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Forgotten Realms Kelemvor Lord of the Dead Johnny Tek

Forgotten Realms


Lord of the Dead

Forgotten Realms Kelemvor Lord of the Dead Johnny Tek
Forgotten Realms Kelemvor Lord of the Dead Johnny Tek

Johnny Tek

Written by Johnny Tek


Legal Documentation DUNGEONS & DRAGONS, D&D, Wizards

Legal Documentation

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All other original material in this work is copyright [2016] by Johnny Tek and published under the Community Content Agreement for Dungeon Masters Guild.


Oh lion, lion, reacher of the sky. Your fearsome roar does cause the ground to

Oh lion, lion, reacher of the sky. Your fearsome roar does cause the ground to shake. Oh lion, lion, how can one deny The fear and awe you leave behind your wake. Oh lion proud and mighty have you been But soon your tower built shall tumble down. For all things end just as they do begin; The Judgment comes to all when time comes ‘round.





Divine Residence: The Crystal Spire, Fugue Plane

Symbol: A skeletal humanoid arm holding up scales in equal balance

Divine Portfolio: Death, The Dead, Funerals and Tombs

Divine Allies: Chauntea, Lathander, Sehanine Moonbow, Selune, Silvanus, Urogalan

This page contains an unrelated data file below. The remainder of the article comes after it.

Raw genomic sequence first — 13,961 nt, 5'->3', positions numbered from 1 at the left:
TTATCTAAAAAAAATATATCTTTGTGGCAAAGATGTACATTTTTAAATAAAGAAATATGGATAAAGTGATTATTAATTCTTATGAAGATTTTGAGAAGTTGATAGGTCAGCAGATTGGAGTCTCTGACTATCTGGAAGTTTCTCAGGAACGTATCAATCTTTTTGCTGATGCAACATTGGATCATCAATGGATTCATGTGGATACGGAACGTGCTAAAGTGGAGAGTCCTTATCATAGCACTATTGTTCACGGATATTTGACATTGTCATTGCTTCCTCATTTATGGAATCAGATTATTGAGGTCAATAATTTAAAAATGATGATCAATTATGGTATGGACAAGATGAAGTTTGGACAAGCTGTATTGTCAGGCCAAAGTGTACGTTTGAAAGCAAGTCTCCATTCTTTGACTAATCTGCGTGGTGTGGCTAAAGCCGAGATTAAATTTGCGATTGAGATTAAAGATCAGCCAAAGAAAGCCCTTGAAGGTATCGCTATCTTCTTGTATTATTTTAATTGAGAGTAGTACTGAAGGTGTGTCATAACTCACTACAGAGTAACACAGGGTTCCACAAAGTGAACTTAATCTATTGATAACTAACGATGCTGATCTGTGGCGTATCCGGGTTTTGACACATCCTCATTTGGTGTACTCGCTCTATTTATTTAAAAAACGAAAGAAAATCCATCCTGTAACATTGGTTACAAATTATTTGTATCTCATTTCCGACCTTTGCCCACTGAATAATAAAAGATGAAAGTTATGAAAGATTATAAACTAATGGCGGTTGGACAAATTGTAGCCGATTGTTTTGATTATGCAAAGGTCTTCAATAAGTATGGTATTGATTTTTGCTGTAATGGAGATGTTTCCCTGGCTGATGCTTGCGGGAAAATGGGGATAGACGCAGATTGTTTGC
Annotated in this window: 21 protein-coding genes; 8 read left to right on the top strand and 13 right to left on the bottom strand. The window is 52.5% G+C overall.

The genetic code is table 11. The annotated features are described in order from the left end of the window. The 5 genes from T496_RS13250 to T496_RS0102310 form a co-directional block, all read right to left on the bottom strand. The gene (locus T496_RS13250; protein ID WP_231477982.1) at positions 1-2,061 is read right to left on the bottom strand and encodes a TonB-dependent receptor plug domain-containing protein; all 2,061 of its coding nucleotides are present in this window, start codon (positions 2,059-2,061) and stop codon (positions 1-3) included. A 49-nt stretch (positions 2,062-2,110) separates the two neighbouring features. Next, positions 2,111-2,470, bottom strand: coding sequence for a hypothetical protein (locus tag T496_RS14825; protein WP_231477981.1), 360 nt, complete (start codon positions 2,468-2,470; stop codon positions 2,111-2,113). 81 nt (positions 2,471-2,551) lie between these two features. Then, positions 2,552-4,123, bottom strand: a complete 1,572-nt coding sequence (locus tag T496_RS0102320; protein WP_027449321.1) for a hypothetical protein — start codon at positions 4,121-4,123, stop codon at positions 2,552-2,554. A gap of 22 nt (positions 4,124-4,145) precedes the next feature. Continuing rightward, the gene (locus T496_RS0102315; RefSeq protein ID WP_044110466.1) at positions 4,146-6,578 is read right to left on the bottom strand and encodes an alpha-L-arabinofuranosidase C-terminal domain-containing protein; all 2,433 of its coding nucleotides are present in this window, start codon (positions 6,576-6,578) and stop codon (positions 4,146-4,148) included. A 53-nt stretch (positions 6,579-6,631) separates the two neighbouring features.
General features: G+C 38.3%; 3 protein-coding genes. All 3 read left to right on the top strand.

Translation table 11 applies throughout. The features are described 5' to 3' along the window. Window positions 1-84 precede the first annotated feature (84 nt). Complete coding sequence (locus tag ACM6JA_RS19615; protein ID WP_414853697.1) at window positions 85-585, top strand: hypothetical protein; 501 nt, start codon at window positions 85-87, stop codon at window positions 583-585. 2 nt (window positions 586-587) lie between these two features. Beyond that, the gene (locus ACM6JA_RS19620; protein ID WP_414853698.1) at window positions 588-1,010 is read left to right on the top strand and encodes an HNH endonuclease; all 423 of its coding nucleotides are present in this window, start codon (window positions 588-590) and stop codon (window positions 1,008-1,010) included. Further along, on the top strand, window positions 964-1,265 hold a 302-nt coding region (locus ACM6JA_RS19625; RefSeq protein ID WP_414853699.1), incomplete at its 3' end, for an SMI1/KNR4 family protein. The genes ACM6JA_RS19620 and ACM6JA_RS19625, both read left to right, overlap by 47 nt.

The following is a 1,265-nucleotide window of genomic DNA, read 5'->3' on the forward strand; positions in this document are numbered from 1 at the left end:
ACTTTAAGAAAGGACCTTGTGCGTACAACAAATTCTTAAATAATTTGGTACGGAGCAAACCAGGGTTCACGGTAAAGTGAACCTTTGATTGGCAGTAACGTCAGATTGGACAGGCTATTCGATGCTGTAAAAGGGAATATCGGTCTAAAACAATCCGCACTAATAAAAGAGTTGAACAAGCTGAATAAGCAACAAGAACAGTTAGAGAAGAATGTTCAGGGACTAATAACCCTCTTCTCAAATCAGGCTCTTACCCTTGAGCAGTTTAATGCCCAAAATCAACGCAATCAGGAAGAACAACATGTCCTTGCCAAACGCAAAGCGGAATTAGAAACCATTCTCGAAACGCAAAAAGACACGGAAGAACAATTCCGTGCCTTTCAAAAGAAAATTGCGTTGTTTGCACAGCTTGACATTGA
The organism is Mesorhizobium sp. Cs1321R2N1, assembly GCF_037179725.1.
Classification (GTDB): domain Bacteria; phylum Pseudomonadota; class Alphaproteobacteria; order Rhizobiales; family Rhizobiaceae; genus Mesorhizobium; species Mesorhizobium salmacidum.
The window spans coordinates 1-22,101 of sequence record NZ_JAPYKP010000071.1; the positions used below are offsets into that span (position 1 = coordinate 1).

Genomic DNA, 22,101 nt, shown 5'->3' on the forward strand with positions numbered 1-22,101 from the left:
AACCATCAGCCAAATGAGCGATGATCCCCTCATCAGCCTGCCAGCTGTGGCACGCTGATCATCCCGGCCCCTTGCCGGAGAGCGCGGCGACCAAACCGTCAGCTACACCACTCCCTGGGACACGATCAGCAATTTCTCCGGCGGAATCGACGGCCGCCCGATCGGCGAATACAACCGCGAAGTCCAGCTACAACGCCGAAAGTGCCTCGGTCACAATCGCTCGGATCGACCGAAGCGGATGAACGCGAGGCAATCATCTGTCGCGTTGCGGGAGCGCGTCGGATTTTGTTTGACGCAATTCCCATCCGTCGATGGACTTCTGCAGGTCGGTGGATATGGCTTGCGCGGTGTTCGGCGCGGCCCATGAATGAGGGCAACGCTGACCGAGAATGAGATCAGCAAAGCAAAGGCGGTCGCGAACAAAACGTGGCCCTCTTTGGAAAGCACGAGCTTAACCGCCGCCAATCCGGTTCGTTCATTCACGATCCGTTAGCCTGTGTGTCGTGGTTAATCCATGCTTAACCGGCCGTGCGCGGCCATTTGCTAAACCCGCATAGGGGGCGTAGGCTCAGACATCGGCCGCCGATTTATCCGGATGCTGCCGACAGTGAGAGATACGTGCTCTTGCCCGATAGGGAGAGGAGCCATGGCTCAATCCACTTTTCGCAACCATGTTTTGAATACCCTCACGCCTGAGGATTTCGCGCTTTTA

Divine Enemies: Cyric, Shar, Myrkul, Talona

Exarchs: Jergal

Kelemvor is god of the dead, as well as funerals and tombs. Once a gallant human warrior and champion of good, the Lord of the Dead purged himself of his humanity so that his role as the supreme judge of the dead could be justly performed. Kelemvor’s great sacrifice protected the stability of the gods’ power structure, which he himself endangered through personal bias.

Kelemvor is a somber, thoughtful deity with a supreme sense of responsibility. He is burdened with knowledge of secrets that have filled him with great urgency in his duties as a judge. Although he maintains neutrality for the sake of balance, Kelemvor may occasionally assist great heroes in a small, limited manner if it serves the justice of the afterlife.

Kelemvor is absolutely opposed to the existence of the undead, as they represent a perversion of life and death that bring a false terror of death to the living. Gods that are strongly zealous in the destruction of undead are counted as Kelemvor’s allies, though destroying undead might be the only endeavor that he might support together with them.